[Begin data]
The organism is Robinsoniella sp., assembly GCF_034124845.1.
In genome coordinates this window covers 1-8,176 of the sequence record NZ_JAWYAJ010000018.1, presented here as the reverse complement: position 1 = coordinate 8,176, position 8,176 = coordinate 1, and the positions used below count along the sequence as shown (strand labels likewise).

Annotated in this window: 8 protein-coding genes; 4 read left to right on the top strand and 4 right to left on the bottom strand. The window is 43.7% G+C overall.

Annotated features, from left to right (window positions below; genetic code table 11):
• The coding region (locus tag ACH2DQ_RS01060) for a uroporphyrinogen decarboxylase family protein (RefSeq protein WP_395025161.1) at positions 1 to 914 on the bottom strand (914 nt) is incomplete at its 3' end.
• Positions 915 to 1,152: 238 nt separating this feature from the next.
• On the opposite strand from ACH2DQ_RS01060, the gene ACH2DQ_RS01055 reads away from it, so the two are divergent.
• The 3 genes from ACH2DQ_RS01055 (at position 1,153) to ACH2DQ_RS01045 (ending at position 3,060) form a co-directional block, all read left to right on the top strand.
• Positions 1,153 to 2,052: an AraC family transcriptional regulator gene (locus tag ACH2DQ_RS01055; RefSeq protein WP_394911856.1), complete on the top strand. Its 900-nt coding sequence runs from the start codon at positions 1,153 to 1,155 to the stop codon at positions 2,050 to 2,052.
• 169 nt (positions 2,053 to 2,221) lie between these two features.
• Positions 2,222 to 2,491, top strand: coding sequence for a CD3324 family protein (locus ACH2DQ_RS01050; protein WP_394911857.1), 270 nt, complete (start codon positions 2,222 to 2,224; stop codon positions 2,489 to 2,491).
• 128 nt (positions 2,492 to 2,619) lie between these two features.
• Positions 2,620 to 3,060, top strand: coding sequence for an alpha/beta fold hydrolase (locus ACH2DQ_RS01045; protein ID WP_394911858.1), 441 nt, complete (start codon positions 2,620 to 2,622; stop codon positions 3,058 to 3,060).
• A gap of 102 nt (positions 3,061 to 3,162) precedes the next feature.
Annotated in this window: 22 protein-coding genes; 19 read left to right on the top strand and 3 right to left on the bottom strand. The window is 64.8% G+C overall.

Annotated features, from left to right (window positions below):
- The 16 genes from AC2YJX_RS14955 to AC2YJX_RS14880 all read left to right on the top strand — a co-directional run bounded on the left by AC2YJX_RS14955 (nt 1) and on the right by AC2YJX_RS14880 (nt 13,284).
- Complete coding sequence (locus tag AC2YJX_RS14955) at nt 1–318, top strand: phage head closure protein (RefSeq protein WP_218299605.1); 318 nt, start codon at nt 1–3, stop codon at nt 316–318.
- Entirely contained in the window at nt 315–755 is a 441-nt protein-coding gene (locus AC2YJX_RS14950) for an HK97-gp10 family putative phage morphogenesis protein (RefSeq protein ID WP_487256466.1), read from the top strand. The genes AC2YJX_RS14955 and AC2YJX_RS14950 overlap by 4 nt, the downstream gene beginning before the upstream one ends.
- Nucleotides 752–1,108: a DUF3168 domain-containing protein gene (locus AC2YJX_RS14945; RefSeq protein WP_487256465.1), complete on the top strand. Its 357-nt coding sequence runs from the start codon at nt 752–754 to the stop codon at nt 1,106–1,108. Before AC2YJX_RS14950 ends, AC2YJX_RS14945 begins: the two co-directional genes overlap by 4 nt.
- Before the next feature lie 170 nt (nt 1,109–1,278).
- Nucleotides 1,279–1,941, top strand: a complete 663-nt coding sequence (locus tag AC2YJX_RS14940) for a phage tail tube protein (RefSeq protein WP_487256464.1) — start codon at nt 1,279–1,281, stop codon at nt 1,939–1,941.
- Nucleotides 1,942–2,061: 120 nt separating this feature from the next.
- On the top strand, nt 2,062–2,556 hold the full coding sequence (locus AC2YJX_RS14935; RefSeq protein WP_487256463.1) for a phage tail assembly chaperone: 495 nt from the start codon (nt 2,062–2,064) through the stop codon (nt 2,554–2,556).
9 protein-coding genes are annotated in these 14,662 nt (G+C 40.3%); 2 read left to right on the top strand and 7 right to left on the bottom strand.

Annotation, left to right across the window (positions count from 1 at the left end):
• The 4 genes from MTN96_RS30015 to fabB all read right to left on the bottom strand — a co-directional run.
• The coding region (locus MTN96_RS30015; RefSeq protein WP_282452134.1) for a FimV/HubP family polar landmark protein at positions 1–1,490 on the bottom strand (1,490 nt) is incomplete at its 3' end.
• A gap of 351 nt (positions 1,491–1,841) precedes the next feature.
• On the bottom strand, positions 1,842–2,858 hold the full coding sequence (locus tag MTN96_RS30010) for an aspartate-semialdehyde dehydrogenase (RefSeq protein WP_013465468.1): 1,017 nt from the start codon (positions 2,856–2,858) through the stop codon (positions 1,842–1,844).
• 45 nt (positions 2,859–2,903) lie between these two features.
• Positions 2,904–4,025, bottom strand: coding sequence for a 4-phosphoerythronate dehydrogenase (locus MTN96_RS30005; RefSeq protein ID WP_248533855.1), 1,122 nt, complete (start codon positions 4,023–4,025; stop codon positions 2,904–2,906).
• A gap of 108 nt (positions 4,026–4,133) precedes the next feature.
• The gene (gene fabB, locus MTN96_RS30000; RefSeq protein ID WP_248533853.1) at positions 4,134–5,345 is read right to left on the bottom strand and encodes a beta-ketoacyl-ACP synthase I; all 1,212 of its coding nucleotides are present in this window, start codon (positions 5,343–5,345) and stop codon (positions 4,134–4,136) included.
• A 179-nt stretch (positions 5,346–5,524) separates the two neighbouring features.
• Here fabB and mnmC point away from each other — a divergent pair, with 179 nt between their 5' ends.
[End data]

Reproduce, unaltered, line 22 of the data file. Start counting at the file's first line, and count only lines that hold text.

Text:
- Nucleotides 1,279–1,941, top strand: a complete 663-nt coding sequence (locus tag AC2YJX_RS14940) for a phage tail tube protein (RefSeq protein WP_487256464.1) — start codon at nt 1,279–1,281, stop codon at nt 1,939–1,941.